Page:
Who’s governing the market? Bringing the individual back in to the developmental state

Hybrid Event

The thrust of explanations of the East Asian economic miracle has a structural orientation, pointing to culture, geopolitics, and bureaucratic institutions. One of the central contentions is that institutions – such as Japan’s MITI and its economic miracle (Johnson, 1982) led “state-directed development” (Kohli, 2004). Beyond policy and governmental explanations, scholars have emphasized that human capital investment, land reform, religion, colonial origins, and geopolitics, particularly close relationships with the US, were important drivers.

Much less insight has been provided into the individual actors responsible for leading the miracles. There are individual biographical accounts of key leaders, such as Taiwan’s K.T. Li, the “father of Taiwan’s economic miracle”. But there remains insufficient systematic analysis at the individual level, especially across policy leaders rather than politicians.

Collectively, the primacy of “structure over agency” and lack of systematic studies at the individual level motivates the authors’ (Robyn Klingler-Vidra (KCL), Adam W. Chalmers (Edinburgh), Robert H. Wade (LSE)) research.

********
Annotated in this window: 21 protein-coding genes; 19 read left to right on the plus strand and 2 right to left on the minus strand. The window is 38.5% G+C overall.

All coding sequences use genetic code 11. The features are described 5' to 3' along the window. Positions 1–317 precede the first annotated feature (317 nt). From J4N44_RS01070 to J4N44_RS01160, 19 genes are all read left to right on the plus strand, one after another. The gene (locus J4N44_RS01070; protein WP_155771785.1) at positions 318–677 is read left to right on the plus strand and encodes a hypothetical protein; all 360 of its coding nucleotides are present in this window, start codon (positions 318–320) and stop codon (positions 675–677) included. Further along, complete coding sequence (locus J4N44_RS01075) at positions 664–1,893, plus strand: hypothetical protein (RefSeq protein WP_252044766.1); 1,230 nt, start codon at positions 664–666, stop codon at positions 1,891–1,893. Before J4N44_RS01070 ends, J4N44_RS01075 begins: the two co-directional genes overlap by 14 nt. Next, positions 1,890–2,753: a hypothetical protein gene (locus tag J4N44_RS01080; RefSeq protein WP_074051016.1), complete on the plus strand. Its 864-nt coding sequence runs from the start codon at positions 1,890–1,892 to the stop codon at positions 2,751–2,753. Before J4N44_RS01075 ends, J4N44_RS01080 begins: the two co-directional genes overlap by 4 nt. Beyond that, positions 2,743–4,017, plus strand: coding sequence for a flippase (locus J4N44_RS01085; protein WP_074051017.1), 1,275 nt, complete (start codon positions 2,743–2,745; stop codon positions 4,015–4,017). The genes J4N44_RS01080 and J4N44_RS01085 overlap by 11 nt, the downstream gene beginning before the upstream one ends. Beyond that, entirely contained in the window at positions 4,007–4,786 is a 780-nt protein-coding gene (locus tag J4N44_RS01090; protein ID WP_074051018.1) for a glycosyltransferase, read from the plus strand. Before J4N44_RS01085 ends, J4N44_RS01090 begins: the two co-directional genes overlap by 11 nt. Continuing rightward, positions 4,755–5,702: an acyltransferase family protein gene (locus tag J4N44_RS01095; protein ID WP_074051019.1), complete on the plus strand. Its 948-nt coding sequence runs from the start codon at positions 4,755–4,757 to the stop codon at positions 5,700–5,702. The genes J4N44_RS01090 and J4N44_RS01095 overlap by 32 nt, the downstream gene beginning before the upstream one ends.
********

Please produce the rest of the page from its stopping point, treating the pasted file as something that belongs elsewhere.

The authors study the personal characteristics of the complete set of innovation policy leaders comprising East Asia’s developmental states. In doing so, they reveal the educational and professional backgrounds of the political leaders “governing the market” (Wade, 1990) since the beginning of the post-war era. This is admittedly only a first step in understanding how the individuals may have informed the performance of East Asian developmental states.

The analysis centres on their unique dataset of the 1,110 Northeast Asia’s innovation policy leaders who held one of the two most-senior positions in the innovation agencies of China, Japan, Korea, and Taiwan over the 1945 to 2021 period.

This seminar is part of the Department of Social Policy and Intervention Hilary Term Seminar Series on technology and social policy.

Booking required for people outside of the Department of Social Policy and Intervention (DSPI). DSPI Members do not need to register.